Guide to Indoor Air Quality and Pollution

Improve Indoor Air Quality In Your Home

We take the air we breathe for granted, don’t we? But it’s a requirement for our survival - we need oxygen and other naturally-occurring compounds that float around in the atmosphere, and our lungs are a great way to bring these substances into our bodies. The snag is that there are also lots of menacing substances in the air that can have a negative impact on our bodies, and most of us are not even aware of the threats we face. In fact, most don’t know that their indoor air quality (IAQ) is likely much more toxic than the outdoor air!

 

The state of indoor air quality pollution

By and large, most of us spend the vast majority of our time indoors, and that’s where the largest air quality concerns reside in our advanced society. In fact, many studies have found levels of various air pollution to be 2 to 5 times higher indoors than they are outdoors and sometimes as high as 100 times more concentrated!

Decades ago, the major pollutants indoors were things like smoke and soot from woodstoves and mold from too much moisture. But today, there are many different types of pollutants that enter our homes and cause havoc for our bodies.

In general, there are four main types of indoor air pollution that impact our air quality negatively: biological, combustion, particulate, and volatile organic compound contaminants:

  • Biological materials: There are many ways biological contaminants can enter your home - things like mold, fungi, insects, dust mites, and so on get in through windows, doors, breaches in your home’s exterior, and more. All of these biological materials can become airborne through normal use, creating irritants that bother eyes, nose, throat, and your respiratory system.
  • Combustion products: With poor ventilation, furnaces, oil burning stoves, woodstoves, gas cooking appliances, secondhand smoke from cigarettes, cigars, and pipes, welding, and generators can add combustion contaminants to your indoor air like carbon monoxide, carbon dioxide, sulfur dioxide, and nitrogen oxides. Poorly placed air intakes can also bring exhaust from outdoor vehicles (with similar contaminants) into your home year-round.
  • Particulate matter: Think of this category as very fine dust or fibers that get introduced into the air during construction and renovation projects as well as normal everyday activities. Some particulate matter is non-hazardous, such as gypsum, limestone, cement, fiberglass, mineral wool, paper dust, and plaster dust. These will however cause short-term discomfort, like skin, eye, and respiratory irritation. Hazardous particulate matter like lead dust (from paint), toner dusk, or asbestos are much more serious and need to be addressed accordingly.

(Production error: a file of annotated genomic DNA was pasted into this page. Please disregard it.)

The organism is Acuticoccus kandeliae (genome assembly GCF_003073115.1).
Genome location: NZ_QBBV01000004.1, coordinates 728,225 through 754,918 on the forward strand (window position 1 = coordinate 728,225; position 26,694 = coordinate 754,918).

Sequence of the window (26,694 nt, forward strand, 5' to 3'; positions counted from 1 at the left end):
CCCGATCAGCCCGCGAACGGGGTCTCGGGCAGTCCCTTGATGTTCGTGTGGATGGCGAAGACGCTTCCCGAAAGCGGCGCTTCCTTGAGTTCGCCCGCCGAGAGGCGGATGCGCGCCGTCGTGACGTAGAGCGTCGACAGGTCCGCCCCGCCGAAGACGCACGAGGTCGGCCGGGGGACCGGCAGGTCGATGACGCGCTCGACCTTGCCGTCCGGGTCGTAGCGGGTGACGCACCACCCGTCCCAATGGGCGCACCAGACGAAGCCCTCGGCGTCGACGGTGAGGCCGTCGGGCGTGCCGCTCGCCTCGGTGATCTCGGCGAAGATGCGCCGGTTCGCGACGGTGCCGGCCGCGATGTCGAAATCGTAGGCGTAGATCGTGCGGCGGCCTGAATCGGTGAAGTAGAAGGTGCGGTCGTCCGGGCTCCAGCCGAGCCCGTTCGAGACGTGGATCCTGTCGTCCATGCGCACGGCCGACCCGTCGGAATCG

• Volatile organic compounds (VOCs): You’ve heard these talked about when referring to paint, no doubt, but these compounds which are released in the form of a gas can come from a whole host of building materials and can contribute to headaches, drowsiness, and eye, nose, and throat irritation depending on the concentration. Building materials that can off-gas long after they are installed including paints, stains, varnishes, coatings, caulks, sealants, carpeting, adhesives, resilient flooring, wall coverings, pressed wood products, cleaners, fabrics, draperies, foam, and fuels. VOCs can also enter your home through cleaning supplies, personal care products, scented candles, dry cleaning, and many more sources.

In sufficient quantities, any number of these pollutants can create physical symptoms that range from mild headaches and dizziness to more serious health problems like asthma and cancer. Though you can’t see these pollutants, you should be thinking about them in the name of a leading healthy, vibrant life!

 

How to prevent indoor air pollution

Thankfully, there are many things you can do to prevent the build-up of pollutants in your indoor air, and by doing so, reduce the toxins you introduce into the environment and into your body. Some of these ideas are as simple as making better consumer choices, while others will require some work to be done on your home to reduce the sources of contamination:

  • Learn about the most common air pollutants
  • Identify air pollutants in your home by testing your indoor air
  • Maintain optimum humidity
  • Monitor carbon monoxide levels
  • Add a high-efficiency filter to your furnace
  • Purchase low-VOC building materials, including flooring, adhesives, paints, stains, varnishes, caulks, pressed wood products, and so on
  • Choose unscented cleaning products, personal care products, and air fresheners
  • Choose natural air fresheners or make your own natural air fresheners
  • Keep air quality in mind when undertaking renovation projects

For more detailed information check out our indoor air pollution prevention guide. 

 

Fixing problems with indoor air quality

And when problems with your indoor air quality arise, there are also some steps you can take to clear the air and minimize the health impacts for you and your family:

  • Open windows and doors to air things out
  • Install a good air filtration system
  • Maintain a functioning air ventilation system
  • Keep air circulating freely in your home
  • Use plants to purify your indoor air 

There are also many resources online for learning more about indoor air quality and your family’s health. Check these out for an in depth treatment of the issues and get all of the facts so that you can protect yourself and your loved ones:






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